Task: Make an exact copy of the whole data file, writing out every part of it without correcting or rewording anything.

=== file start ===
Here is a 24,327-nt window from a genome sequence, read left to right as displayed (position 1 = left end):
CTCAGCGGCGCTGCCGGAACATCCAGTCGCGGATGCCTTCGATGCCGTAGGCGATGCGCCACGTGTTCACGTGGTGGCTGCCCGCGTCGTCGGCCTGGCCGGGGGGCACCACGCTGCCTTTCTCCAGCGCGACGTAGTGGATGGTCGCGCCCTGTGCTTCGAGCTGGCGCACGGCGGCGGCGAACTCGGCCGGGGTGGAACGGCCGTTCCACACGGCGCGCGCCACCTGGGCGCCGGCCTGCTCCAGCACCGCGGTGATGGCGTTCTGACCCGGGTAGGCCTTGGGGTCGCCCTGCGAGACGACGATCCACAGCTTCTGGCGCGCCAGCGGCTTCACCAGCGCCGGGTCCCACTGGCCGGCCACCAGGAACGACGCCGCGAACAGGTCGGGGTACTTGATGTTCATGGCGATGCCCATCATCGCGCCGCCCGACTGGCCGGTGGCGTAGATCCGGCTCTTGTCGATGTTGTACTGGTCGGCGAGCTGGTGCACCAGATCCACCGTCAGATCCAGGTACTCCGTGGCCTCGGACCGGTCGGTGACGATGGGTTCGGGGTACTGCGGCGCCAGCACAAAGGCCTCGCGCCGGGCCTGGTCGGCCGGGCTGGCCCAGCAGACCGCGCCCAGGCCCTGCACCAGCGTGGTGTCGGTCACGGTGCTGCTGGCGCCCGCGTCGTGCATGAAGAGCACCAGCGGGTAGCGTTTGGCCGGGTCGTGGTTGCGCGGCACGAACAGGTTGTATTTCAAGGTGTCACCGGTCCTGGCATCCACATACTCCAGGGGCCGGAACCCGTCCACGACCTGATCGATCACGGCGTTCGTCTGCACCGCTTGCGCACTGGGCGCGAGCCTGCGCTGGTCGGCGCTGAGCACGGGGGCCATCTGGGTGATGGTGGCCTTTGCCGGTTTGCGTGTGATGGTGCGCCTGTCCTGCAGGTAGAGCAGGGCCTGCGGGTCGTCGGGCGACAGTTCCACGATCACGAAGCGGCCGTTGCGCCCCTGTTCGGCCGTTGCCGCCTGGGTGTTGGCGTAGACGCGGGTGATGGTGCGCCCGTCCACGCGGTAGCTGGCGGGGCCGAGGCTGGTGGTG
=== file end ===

Here is a 24,327-nt window from a genome sequence, read left to right as displayed (position 1 = left end):
CTCAGCGGCGCTGCCGGAACATCCAGTCGCGGATGCCTTCGATGCCGTAGGCGATGCGCCACGTGTTCACGTGGTGGCTGCCCGCGTCGTCGGCCTGGCCGGGGGGCACCACGCTGCCTTTCTCCAGCGCGACGTAGTGGATGGTCGCGCCCTGTGCTTCGAGCTGGCGCACGGCGGCGGCGAACTCGGCCGGGGTGGAACGGCCGTTCCACACGGCGCGCGCCACCTGGGCGCCGGCCTGCTCCAGCACCGCGGTGATGGCGTTCTGACCCGGGTAGGCCTTGGGGTCGCCCTGCGAGACGACGATCCACAGCTTCTGGCGCGCCAGCGGCTTCACCAGCGCCGGGTCCCACTGGCCGGCCACCAGGAACGACGCCGCGAACAGGTCGGGGTACTTGATGTTCATGGCGATGCCCATCATCGCGCCGCCCGACTGGCCGGTGGCGTAGATCCGGCTCTTGTCGATGTTGTACTGGTCGGCGAGCTGGTGCACCAGATCCACCGTCAGATCCAGGTACTCCGTGGCCTCGGACCGGTCGGTGACGATGGGTTCGGGGTACTGCGGCGCCAGCACAAAGGCCTCGCGCCGGGCCTGGTCGGCCGGGCTGGCCCAGCAGACCGCGCCCAGGCCCTGCACCAGCGTGGTGTCGGTCACGGTGCTGCTGGCGCCCGCGTCGTGCATGAAGAGCACCAGCGGGTAGCGTTTGGCCGGGTCGTGGTTGCGCGGCACGAACAGGTTGTATTTCAAGGTGTCACCGGTCCTGGCATCCACATACTCCAGGGGCCGGAACCCGTCCACGACCTGATCGATCACGGCGTTCGTCTGCACCGCTTGCGCACTGGGCGCGAGCCTGCGCTGGTCGGCGCTGAGCACGGGGGCCATCTGGGTGATGGTGGCCTTTGCCGGTTTGCGTGTGATGGTGCGCCTGTCCTGCAGGTAGAGCAGGGCCTGCGGGTCGTCGGGCGACAGTTCCACGATCACGAAGCGGCCGTTGCGCCCCTGTTCGGCCGTTGCCGCCTGGGTGTTGGCGTAGACGCGGGTGATGGTGCGCCCGTCCACGCGGTAGCTGGCGGGGCCGAGGCTGGTGGTG